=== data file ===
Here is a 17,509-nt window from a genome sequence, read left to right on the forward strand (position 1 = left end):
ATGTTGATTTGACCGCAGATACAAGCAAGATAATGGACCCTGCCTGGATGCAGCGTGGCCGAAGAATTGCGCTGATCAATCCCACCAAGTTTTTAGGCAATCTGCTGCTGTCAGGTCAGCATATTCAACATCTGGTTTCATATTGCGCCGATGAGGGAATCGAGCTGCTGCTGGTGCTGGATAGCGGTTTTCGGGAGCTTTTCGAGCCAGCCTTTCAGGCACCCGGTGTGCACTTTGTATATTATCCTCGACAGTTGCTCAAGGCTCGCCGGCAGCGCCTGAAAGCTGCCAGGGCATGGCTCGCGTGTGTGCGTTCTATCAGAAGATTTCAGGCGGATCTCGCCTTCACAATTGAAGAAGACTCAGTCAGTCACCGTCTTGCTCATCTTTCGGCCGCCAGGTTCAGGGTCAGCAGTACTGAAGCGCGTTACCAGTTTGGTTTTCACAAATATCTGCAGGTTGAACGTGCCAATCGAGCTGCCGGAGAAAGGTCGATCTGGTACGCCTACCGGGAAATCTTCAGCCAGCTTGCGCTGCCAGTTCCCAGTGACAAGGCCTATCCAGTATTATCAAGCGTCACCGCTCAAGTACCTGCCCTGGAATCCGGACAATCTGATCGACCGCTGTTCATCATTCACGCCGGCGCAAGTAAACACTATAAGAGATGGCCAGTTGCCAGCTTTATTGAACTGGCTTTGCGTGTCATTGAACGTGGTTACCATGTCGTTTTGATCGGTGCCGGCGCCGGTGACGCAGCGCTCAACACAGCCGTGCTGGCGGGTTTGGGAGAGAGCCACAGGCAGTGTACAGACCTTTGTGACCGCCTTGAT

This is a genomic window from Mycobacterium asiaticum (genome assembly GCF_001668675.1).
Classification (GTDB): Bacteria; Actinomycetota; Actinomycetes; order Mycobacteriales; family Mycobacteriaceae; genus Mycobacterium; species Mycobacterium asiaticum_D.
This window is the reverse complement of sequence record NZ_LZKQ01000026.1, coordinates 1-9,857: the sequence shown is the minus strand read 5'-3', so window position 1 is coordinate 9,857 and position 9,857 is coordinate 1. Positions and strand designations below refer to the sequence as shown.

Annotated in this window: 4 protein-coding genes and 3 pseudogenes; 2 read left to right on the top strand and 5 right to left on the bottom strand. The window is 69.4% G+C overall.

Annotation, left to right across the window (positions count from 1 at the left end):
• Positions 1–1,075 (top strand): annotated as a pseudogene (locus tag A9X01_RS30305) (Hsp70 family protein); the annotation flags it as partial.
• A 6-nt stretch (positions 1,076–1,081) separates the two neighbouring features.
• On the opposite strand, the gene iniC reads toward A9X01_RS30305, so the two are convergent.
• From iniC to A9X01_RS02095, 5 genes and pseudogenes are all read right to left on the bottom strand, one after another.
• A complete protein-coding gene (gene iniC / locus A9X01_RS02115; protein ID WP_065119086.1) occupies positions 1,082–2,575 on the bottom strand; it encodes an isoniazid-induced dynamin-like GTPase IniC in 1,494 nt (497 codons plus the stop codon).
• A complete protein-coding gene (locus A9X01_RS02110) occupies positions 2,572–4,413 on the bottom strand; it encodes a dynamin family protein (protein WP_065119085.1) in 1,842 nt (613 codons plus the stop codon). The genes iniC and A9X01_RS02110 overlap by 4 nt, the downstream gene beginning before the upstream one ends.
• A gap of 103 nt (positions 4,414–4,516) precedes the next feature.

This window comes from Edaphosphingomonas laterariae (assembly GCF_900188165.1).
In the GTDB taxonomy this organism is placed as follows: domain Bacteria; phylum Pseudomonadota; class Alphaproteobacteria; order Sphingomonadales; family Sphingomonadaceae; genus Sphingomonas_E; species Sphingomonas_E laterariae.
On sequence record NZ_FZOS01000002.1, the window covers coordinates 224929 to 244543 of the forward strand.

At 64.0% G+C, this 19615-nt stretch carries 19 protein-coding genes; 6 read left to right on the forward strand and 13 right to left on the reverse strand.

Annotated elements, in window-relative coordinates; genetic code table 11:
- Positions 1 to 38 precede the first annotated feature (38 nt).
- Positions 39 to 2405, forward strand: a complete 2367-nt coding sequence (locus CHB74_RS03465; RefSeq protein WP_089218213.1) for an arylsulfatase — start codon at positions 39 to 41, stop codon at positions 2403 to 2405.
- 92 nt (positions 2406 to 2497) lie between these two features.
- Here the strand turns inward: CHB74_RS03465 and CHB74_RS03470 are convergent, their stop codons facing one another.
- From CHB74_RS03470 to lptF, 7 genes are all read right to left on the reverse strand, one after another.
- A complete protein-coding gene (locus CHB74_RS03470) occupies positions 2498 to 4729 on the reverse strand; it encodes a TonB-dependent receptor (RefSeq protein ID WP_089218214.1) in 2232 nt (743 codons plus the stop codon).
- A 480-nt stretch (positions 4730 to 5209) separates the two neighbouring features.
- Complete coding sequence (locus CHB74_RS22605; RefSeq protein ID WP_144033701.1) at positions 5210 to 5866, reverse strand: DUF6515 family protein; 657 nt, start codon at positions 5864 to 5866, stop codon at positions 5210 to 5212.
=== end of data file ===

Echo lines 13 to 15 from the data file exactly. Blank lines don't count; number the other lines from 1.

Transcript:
• A complete protein-coding gene (locus A9X01_RS02110) occupies positions 2,572–4,413 on the bottom strand; it encodes a dynamin family protein (protein WP_065119085.1) in 1,842 nt (613 codons plus the stop codon). The genes iniC and A9X01_RS02110 overlap by 4 nt, the downstream gene beginning before the upstream one ends.
• A gap of 103 nt (positions 4,414–4,516) precedes the next feature.

This window comes from Edaphosphingomonas laterariae (assembly GCF_900188165.1).